There can be no sense of an inferiority complex as Scotland take their place at the European Championships next month, according to Aston Villa midfielder John McGinn. The midfielder’s overhead kick against Austria in the opening game of Scotland’s World Cup qualification campaign back in March may well have summed up the burgeoning confidence of Steve Clarke’s squad.

Despite the quality of opposition now as they prepare in earnest for the start of the Euros, McGinn wants to see a little bit of gallusness as Scotland look to their first major tournament for 23 years. 

Scotland kick-off the campaign against the Czech Republic at Hampden before then facing off England at Wembley. There will be a few well-known faces in that line-up for McGinn but given his rise at Villa over the last three years, the 26-year-old is unfazed by the calibre of opposition.  

“They are exceptionally good players and they are arrogant in their own right on the pitch but not off it,” he said. “What they are really good at, though, is that they don’t really give a toss what people think whereas, for years, Scottish footballers have probably thought ‘I’m not doing this or that because people will think I’m big-time’ or ‘I’m not doing that on the park because someone will think this’.

“But, at the end of the day, nobody really cares about what is happening on the park as long as you are getting results. Even when I see Stuart Armstrong play, Billy Gilmour play, it’s nice to see that everyone down here is holding their own. That gap isn’t as big as they like to make out.

“I know I talk about this a lot but it does bug me because the gap isn't as big as people think. Don't get me wrong, it is an exceptional league and it’s not until you are on game 35 out of 38 that you realise how mentally tough and physically tough it is but I have yet to see a Scottish player come down to this league and properly fail the way some big name European players do.


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“We need to give ourselves more credit and big the Scottish league up more than we do because the talent is there. We just don’t have the arrogance to boost ourselves and I think it is about time we started showing that. This summer gives us the perfect platform to start doing that. 

“I think we are playing with a wee bit more swagger. Maybe not as much as we could play with but there is certainly a lot more confidence and a lot of younger players are coming through now who look the part so, hopefully, moving forward, we can make this a regular occurrence.” 

McGinn was still in infancy the last time Scotland were represented at a major tournament back in ’98. The privilege of being in the squad the night that particular ghost was exorcised gave rise to all sorts of celebrations with Ryan Christie’s post-match interview the emotional soundtrack to the two decades in the international wilderness.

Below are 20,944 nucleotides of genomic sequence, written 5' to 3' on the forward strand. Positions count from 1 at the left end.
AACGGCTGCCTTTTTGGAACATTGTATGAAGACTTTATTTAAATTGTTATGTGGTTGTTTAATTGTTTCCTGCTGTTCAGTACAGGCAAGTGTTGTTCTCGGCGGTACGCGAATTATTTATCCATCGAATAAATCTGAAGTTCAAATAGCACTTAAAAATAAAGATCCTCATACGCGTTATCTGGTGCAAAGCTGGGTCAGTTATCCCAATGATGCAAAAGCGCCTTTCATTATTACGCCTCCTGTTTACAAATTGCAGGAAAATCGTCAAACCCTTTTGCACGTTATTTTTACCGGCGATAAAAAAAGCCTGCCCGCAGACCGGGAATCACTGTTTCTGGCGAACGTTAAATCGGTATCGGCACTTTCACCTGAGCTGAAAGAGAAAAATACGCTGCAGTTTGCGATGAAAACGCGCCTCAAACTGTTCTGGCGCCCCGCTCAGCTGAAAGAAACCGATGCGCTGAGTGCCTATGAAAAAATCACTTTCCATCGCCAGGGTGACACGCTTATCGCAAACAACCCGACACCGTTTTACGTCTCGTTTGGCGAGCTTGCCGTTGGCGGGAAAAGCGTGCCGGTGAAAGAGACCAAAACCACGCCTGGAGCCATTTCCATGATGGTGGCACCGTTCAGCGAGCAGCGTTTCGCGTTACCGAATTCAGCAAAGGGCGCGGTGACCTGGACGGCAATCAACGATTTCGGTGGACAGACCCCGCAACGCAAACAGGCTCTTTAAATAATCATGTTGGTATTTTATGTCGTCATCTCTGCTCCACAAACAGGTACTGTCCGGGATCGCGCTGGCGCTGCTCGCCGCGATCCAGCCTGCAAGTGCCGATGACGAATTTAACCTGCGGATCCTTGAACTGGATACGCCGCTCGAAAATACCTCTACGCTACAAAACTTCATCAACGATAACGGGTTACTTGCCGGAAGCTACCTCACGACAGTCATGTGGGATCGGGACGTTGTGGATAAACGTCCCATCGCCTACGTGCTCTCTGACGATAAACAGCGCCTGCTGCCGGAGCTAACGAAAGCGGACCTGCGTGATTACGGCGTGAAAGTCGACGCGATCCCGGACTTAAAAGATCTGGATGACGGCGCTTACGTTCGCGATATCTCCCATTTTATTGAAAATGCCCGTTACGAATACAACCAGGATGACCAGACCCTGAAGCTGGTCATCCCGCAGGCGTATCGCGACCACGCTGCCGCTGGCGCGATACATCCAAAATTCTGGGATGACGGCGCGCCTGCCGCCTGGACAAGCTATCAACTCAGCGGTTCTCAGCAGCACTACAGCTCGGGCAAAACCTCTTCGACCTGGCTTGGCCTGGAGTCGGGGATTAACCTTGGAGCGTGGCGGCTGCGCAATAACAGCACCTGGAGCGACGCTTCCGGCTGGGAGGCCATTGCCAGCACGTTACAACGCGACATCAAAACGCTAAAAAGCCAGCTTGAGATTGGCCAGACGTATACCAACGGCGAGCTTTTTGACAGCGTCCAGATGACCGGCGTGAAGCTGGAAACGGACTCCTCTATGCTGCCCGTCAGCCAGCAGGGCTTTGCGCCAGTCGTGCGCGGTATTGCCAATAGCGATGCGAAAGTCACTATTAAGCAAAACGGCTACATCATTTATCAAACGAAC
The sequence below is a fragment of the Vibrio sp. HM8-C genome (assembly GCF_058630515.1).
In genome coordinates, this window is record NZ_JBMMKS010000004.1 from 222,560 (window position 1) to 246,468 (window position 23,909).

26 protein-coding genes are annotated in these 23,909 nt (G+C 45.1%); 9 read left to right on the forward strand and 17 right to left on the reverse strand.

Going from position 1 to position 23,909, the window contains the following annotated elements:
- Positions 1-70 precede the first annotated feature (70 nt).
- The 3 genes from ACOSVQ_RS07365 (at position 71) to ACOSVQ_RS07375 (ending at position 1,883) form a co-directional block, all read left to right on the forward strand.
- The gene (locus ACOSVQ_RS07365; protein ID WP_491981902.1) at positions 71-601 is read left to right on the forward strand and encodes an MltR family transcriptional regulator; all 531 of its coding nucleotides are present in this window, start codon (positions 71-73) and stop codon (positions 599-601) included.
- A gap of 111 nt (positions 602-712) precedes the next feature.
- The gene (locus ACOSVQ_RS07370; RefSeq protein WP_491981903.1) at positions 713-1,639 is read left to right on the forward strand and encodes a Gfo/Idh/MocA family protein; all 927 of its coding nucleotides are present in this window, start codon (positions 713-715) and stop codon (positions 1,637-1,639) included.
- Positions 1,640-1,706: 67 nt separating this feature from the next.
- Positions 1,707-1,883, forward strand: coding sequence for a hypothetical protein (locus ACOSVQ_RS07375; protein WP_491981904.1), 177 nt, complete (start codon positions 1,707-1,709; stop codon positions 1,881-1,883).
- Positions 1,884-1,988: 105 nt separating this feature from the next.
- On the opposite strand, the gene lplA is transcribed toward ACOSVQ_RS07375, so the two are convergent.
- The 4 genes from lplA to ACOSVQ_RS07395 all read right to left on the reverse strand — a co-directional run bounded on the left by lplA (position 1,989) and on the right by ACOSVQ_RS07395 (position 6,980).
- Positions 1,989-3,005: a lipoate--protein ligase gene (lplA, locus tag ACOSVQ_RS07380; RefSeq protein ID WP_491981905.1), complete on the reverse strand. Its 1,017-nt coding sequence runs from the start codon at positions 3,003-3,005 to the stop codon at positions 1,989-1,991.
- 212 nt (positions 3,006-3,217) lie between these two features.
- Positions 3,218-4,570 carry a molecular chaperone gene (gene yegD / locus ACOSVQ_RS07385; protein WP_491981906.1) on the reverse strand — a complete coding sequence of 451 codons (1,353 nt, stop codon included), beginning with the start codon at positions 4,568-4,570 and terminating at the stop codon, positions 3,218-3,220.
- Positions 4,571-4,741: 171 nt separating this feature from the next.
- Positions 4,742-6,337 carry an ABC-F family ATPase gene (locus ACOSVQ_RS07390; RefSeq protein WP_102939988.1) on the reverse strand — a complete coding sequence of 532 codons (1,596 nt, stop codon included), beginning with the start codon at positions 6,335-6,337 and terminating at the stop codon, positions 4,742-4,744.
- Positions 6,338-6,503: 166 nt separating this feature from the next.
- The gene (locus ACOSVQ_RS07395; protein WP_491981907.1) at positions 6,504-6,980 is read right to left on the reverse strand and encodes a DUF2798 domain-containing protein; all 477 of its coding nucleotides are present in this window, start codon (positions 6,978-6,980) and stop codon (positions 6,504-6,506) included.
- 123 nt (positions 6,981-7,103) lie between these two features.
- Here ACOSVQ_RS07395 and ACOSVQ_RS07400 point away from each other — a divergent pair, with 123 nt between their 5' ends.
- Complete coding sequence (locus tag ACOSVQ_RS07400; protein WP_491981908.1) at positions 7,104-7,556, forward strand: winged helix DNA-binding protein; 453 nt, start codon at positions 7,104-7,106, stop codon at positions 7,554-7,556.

“I have to be honest and say I was the drunkest man in Belgrade after that game!” laughed McGinn. “That night, Ryan’s interview summed it up, that was the way the whole squad felt. It was just incredible.

“I was lucky enough to go to all the games when I was younger and that interview was an outpouring of the sheer desperation. When Luka Jovic scored the equaliser it was like a dagger in the back and I thought, ‘oh no, here we go again, we have just joined the list of maybe men’. 

“But the proudest thing that whole night was how well we played. That made it feel special. It wasn’t just a penalty shoot-out victory, it was the way we went to celebrate after an enormous amount of pressure and having performed the way we did. Hopefully, that can give us the confidence.” 


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Scotland could have two Champions League winners in their ranks come that first game next month; Andy Robertson has already lifted the prestigious trophy and Billy Gilmour, called into the squad for the tournament, is preparing for Chelsea’s Champions League final tomorrow evening against Manchester City. 

Added to the mix is Scott McTominay who surely ousted any chat of a central defensive shift with the performance he produced on Wednesday night in the Europa League final against Villarreal. McGinn has excelled at Villa and Kieran Tierney’s trajectory has been so upward throughout the last season at Arsenal that the 23-year-old has already attracted talk of moving on again. 

That there is talent within the squad is irrefutable. Getting the best out of it has always been the challenge. 

“I think we will have to show our identity,” said McGinn. “We will have to show everything we’ve got. You look at the players, those playing down here or up the road, everyone has got their own style of play, their own identity and the thing this manager has brought to the team is the understanding that we need to show personality on the pitch.

“Before, we were trying too hard to play as a team and forgetting how good we are individually so it is important to give a nice balance. We are trying to get that now.”